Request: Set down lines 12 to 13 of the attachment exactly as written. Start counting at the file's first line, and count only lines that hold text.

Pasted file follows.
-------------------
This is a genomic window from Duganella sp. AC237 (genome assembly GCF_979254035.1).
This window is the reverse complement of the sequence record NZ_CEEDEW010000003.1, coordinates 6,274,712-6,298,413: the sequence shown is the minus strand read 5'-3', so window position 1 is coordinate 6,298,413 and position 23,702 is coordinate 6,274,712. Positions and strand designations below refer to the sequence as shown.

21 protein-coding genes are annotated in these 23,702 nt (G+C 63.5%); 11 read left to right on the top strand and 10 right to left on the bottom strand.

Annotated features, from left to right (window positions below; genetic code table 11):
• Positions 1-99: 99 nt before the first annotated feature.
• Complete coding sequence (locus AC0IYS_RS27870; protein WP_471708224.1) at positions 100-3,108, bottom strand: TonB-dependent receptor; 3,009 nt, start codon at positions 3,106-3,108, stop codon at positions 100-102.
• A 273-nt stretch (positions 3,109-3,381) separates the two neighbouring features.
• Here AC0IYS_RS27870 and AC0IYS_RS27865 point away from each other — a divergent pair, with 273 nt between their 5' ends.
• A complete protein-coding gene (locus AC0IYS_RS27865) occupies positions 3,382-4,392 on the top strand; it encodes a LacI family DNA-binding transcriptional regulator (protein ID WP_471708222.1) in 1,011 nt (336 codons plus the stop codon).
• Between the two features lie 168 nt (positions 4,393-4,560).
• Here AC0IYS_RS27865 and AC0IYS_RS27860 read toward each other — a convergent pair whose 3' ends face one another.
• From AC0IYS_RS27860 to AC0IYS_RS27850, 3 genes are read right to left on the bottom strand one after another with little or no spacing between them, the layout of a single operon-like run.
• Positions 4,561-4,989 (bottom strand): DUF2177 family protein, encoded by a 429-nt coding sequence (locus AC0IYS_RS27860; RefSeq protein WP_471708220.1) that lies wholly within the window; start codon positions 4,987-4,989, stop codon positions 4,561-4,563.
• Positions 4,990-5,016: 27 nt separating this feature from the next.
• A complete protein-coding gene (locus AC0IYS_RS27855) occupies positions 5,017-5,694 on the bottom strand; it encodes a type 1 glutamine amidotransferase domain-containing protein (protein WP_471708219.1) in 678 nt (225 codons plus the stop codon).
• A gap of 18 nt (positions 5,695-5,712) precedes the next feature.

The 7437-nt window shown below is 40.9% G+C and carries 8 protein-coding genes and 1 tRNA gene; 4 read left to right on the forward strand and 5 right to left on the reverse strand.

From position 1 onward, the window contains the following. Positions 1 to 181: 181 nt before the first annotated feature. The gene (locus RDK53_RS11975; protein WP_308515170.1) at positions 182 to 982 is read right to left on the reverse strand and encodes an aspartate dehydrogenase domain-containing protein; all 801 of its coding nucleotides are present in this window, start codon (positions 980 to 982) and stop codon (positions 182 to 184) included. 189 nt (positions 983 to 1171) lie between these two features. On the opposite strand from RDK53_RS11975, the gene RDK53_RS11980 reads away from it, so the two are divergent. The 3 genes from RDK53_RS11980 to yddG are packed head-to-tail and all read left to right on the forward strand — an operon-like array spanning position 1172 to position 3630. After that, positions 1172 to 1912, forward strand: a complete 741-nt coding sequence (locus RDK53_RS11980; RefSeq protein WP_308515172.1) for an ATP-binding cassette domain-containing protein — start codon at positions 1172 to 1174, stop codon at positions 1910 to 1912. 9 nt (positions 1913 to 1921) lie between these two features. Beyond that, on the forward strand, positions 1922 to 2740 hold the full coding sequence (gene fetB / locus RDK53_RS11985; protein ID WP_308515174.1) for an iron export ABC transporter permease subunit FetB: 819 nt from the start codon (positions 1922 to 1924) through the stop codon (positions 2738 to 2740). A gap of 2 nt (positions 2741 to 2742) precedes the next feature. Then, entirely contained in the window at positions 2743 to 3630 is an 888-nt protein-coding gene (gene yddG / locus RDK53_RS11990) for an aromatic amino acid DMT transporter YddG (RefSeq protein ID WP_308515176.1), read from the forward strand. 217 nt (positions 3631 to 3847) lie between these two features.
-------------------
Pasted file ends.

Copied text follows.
• From AC0IYS_RS27860 to AC0IYS_RS27850, 3 genes are read right to left on the bottom strand one after another with little or no spacing between them, the layout of a single operon-like run.
• Positions 4,561-4,989 (bottom strand): DUF2177 family protein, encoded by a 429-nt coding sequence (locus AC0IYS_RS27860; RefSeq protein WP_471708220.1) that lies wholly within the window; start codon positions 4,987-4,989, stop codon positions 4,561-4,563.